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Microlophus occipitalis (PETERS, 1871)

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Higher TaxaTropiduridae, Iguania, Sauria, Squamata (lizards)
Common NamesE: Knobbed Pacific Iguana 
SynonymLaemopristus occipitalis PETERS 1871: 645
Tropidurus (Laemopristis) occipitalis PETERS 1871 (fide FROST 1992)
Aneuoporus occipitalis — BOCOURT 1874
Craniopeltis occipitalis — COPE 1876
Tropidurus bocourtii BOULENGER 1885: 173
Tropidurus occipitalis — BOULENGER 1885: 173
Tropidurus (Craniopeltis) occipitalis — STEINDACHNER 1902: 99
Tropidurus continentalis MÜLLER 1924: 82
Tropidurus occipitalis — DIXON & WRIGHT 1975: 30
Microlophus occipitalis — BAUER et al. 1995: 67 
DistributionSW Ecuador, N/C Peru

Type locality: “angeblich aus Peru”.  
ReproductionFemales collected in late July, early August and mid-November contained shelled , oviducal eggs. The number of yolked ovarian follicles and oviducal eggs ranges from 2 to 4 (3.5), with unyolked ovarian follicles ranging from 19 to 29 (24.5). Females apparently mature between 45 and 47 mm, and males between 50 and 55 mm snout-vent length [DIXON & WRIGHT 1975]. 
TypesHolotype: ZMB 6646; erroneously given as BMNH 6646, male (fide DIXON & WRIGHT 1975).
Holotype: ZMB 26397 [continentalis] 
DiagnosisDiagnosis: Tropidurus occipitalis is a small member of the occipitalis group and differs from the other members, koepckeorum and sto/zmanni, by having a distinct dark occipital spot and by lacking both spots and lines in the gular region; differing also from slolzmanni in having distinct dorsal spotting and by having fewer than 70 scales around midbody, rather than 80 or more [DIXON & WRIGHT 1975]. 
CommentHabitat. The majority of specimens were found on or near small boulders, trees, and shrubs. Several were found under debris associated with abandoned human dwellings. Most were found in habitats with some kind of vegetation, such as mesquite, acacia, Capparis scabrida, dense beach shrubs or semiarid woodlands of the foothill slopes. This species is primarily scansorial; most specimens were taken one to three dm above the ground on trees. However, some were taken on the ground in the vicinity of shrubs where they appeared to be foraging for food [DIXON & WRIGHT 1975]. 
  • Bauer, A.M.; Günther,R. & Klipfel,M. 1995. The herpetological contributions of Wilhelm C.H. Peters (1815-1883). SSAR Facsimile Reprints in Herpetology, 714 pp.
  • Boulenger, G.A. 1885. Catalogue of the lizards in the British Museum (Natural History). Vol. 2, Second edition. London, xiii+497 pp. - get paper here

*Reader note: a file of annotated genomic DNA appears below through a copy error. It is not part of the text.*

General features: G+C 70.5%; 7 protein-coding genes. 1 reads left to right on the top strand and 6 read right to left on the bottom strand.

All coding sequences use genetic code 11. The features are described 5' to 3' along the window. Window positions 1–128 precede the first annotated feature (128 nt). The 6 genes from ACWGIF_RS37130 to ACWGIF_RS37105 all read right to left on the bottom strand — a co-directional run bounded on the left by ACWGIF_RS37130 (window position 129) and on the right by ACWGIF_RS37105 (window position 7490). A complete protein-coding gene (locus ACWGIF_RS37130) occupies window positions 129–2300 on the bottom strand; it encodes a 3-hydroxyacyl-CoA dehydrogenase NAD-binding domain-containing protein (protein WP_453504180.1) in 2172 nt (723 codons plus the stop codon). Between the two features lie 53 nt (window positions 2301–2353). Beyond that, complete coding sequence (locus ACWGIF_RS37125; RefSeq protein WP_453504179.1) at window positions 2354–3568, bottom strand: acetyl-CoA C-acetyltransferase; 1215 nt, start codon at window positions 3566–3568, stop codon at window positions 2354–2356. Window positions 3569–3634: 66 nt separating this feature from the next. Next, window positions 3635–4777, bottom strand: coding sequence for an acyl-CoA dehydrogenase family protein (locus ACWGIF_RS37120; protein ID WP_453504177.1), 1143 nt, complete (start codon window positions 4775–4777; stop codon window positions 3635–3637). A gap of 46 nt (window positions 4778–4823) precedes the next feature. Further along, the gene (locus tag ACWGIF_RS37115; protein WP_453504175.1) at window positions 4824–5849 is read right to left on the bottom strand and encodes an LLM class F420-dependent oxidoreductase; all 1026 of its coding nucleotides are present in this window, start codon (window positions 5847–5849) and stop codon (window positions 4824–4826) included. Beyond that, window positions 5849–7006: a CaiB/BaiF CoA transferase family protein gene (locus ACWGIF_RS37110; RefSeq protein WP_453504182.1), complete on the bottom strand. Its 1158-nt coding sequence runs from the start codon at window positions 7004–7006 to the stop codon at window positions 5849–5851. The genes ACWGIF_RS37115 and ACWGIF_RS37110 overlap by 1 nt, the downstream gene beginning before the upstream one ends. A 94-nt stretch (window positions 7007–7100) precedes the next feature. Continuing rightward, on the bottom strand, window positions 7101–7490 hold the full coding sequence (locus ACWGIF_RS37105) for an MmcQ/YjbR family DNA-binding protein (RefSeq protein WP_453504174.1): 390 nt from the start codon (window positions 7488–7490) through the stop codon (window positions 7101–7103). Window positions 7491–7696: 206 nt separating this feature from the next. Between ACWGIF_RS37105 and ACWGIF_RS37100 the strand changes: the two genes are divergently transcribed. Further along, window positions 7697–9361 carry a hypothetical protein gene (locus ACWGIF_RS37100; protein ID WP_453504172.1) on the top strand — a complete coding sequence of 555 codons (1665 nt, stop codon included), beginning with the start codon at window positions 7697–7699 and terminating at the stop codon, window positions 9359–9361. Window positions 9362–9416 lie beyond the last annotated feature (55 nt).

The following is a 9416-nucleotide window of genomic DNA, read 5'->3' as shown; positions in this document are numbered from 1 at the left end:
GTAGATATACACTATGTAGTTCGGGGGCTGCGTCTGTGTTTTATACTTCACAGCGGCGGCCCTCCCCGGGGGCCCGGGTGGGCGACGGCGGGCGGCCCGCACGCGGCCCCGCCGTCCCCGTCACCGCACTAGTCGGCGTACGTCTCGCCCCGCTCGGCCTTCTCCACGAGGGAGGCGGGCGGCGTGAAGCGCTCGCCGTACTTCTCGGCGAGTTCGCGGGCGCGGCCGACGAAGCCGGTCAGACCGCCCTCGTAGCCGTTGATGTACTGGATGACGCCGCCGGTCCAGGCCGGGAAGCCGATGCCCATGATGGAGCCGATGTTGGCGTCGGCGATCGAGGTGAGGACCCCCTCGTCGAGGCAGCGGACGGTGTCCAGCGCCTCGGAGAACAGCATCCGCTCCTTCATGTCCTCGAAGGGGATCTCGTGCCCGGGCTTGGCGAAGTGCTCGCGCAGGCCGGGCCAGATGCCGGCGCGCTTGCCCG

• Carvalho, André L.G. 2021. Resolving the Obscure Identity of Steironotus arenarius Tschudi, 1845 and Tropidurus tschudii Roux, 1907 (Squamata: Tropiduridae). South American Journal of Herpetology 19(1), 40-53 - get paper here
  • Cuadrado SS, Loor YA, Narváez AE 2020. Herpetofauna of Engabao, Playas Canton, Ecuador, with notes on the occurrence of Ceratoprhys stolzmanni (Steindachner, 1882). Check List 16(3): 665-674 - get paper here
  • Dixon, J.R. & WRIGHT,J.W. 1975. A review of the lizards of the iguanid genus Tropidurus in Peru. Contributions in Science (Los Angeles) (271): 1-39 - get paper here
  • Goldberg, S.R. & Bursey, C.R. 2009. Helminths from seven species of Microlophus (Squamata: Tropiduridae). Salamandra 45 (2): 125-128 - get paper here
  • HARVEY, Michael B. & RONALD L. GUTBERLET JR 2000. A phylogenetic analysis of the tropidurine lizards (Squamata: Tropiduridae), including new characters of squamation and epidermal microstructure. Zoological Journal of the Linnean Society 128: 189–233. - get paper here
  • Koch, C. 2010. Geheimnisvolles Peru. Reptilia (Münster) 15 (82): 36-45 - get paper here
  • Müller, L. 1924. Ueber neue oder seltene Mittel- und Südamerikanische Amphibien und Reptilien. Mitt. Zool. Mus. Berlin 11 (1): 75-93 [1923]
  • Peters, Wilhem Carl Hartwig. 1871. Über einige Arten der herpetologischen Sammlung des Berliner zoologischen Museums. Monatsber. Preuss. Akad. Wiss. Berlin 1871: 644-652 - get paper here
  • ROWE, JOHN WARREN; CHELSEA MARTIN, DAVID CLARK, TYLER GOERGE & WILLIAM MULLIGAN. 2021. Thermal ecology of the Pacific knobbed iguana (Microlophus occipitalis Peters, 1871) in a sand dune habitat of western Ecuador. Herpetology Notes 14: 1305–1311. - get paper here
  • Schlüter, U. 2000. Wüstenkielschwanzleguane aus Peru. Draco 1 (4): 44-49
  • Steindachner, Franz 1902. Herpetologische und ichthyologische Ergebnisse einer Reise nach Südamerika mit einer Einleitung von Therese Prinzessin von Bayern. Denkschriften der Kaiserlichen Akademie der Wissenschaften in Wien (Mathematisch-naturwissenschaftliche Klasse) 72: 89–148 - get paper here
  • Torres-Carvajal O, Pazmiño-Otamendi G, Salazar-Valenzuela D. 2019. Reptiles of Ecuador: a resource-rich portal, with a dynamic checklist and photographic guides. Amphibian & Reptile Conservation 13 (1): [General Section]: 209–229 (e178) - get paper here
  • Torres-Carvajal, O. 2004. Herpetofauna of Isla de La Plata, Ecuador. Herpetological Review 35 (1): 85 - get paper here
  • Toyama, Ken Sebastian 2016. Evidence of adaptive evolution in the cranial morphology of Tropidurid lizards from coastal Peru. Herpetology Notes 9: 47-53 - get paper here
  • Watkins, G. W. 1996. Proximate causes of sexual size dimorphism in the iguanian lizard Microlophus occipitalis. Ecology 77: 1473-1482 - get paper here
  • Watkins, Graham G. 1998. Function of a secondary sexual ornament: the crest in the South American Iguanian lizard Microlophus occipitalis (Peters, Tropiduridae). Herpetologica 54 (2): 161-169 - get paper here
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